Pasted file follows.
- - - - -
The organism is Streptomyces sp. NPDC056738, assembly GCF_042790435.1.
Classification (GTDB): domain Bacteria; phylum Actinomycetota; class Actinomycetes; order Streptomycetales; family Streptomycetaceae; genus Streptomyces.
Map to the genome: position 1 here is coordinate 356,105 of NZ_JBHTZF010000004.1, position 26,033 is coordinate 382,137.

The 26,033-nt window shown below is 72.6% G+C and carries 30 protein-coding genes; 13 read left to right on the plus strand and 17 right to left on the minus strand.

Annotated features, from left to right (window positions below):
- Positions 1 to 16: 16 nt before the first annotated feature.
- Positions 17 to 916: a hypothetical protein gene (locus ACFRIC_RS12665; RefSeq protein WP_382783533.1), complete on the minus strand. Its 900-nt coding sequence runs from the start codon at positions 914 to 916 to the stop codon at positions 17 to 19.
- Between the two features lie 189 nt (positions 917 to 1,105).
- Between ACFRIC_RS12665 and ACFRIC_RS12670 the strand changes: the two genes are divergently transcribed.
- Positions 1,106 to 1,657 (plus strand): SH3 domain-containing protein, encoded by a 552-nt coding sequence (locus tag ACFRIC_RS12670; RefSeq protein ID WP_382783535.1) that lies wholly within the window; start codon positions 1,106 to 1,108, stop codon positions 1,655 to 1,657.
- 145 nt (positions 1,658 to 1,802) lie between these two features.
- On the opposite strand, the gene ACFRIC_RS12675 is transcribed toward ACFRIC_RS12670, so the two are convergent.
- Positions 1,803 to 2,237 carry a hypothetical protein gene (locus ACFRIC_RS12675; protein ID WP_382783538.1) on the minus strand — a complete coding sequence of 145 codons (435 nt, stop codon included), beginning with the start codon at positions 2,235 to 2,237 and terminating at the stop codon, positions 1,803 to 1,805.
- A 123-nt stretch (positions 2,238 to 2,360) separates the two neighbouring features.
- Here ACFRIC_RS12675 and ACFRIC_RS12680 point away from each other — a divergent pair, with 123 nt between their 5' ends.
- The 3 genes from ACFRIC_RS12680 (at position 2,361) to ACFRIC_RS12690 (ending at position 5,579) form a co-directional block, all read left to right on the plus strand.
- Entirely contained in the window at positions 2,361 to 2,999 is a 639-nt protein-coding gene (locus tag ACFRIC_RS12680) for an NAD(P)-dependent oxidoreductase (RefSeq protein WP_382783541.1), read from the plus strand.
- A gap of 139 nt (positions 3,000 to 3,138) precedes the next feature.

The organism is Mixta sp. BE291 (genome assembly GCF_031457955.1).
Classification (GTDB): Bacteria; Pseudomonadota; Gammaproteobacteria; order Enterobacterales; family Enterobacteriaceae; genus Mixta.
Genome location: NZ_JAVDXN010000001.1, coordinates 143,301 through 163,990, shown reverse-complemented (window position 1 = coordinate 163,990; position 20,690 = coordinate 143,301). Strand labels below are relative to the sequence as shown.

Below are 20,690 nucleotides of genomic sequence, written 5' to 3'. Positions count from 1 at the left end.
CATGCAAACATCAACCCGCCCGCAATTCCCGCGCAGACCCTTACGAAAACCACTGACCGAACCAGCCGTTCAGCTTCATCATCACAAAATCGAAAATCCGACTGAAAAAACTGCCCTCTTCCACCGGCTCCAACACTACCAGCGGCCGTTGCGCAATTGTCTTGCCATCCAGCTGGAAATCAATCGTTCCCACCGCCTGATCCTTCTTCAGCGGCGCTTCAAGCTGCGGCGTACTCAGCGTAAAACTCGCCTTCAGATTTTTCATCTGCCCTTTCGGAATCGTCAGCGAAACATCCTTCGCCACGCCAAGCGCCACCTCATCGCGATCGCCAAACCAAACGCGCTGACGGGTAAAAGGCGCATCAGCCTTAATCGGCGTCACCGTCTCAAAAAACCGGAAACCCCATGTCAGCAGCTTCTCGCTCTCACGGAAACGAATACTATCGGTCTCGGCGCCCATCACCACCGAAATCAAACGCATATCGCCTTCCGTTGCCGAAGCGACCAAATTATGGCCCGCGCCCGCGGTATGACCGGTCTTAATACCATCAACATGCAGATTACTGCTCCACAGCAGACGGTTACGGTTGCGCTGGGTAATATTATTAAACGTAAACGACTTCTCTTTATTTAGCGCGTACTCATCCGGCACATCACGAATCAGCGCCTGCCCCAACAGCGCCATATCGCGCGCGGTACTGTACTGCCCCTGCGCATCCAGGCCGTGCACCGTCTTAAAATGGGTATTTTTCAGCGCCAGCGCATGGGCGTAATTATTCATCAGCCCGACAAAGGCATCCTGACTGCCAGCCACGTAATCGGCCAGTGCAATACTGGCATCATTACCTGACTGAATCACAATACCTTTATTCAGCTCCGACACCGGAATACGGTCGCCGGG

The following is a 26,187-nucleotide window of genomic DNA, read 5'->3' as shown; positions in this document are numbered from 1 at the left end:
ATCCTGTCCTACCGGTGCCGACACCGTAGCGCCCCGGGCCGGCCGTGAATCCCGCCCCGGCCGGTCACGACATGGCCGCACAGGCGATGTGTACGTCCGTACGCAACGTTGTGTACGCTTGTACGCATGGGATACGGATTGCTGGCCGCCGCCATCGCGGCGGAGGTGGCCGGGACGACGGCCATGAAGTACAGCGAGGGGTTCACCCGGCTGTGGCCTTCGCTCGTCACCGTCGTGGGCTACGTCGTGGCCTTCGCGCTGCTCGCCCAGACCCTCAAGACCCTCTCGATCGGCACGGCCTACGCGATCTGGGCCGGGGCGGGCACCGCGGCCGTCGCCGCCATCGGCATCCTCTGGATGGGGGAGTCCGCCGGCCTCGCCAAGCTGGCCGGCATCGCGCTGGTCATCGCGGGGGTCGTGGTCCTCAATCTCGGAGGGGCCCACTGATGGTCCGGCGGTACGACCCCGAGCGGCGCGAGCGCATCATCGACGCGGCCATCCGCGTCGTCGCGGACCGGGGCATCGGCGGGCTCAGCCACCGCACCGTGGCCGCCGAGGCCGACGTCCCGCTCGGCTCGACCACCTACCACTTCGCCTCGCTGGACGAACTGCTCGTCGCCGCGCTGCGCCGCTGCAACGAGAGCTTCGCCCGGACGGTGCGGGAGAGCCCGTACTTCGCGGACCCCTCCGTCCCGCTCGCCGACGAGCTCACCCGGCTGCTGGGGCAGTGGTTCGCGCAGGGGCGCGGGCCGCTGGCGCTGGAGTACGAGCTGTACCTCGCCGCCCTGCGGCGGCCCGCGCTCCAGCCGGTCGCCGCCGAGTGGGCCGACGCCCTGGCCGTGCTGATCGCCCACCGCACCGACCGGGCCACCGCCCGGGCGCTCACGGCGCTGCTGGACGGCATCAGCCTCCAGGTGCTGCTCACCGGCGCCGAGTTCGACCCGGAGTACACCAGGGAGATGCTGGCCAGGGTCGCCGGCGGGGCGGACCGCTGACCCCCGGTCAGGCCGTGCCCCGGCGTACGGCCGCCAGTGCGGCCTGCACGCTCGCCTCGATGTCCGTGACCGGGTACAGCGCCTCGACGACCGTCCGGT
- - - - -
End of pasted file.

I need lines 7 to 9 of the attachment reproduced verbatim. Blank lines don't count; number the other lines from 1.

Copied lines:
- Positions 17 to 916: a hypothetical protein gene (locus ACFRIC_RS12665; RefSeq protein WP_382783533.1), complete on the minus strand. Its 900-nt coding sequence runs from the start codon at positions 914 to 916 to the stop codon at positions 17 to 19.
- Between the two features lie 189 nt (positions 917 to 1,105).
- Between ACFRIC_RS12665 and ACFRIC_RS12670 the strand changes: the two genes are divergently transcribed.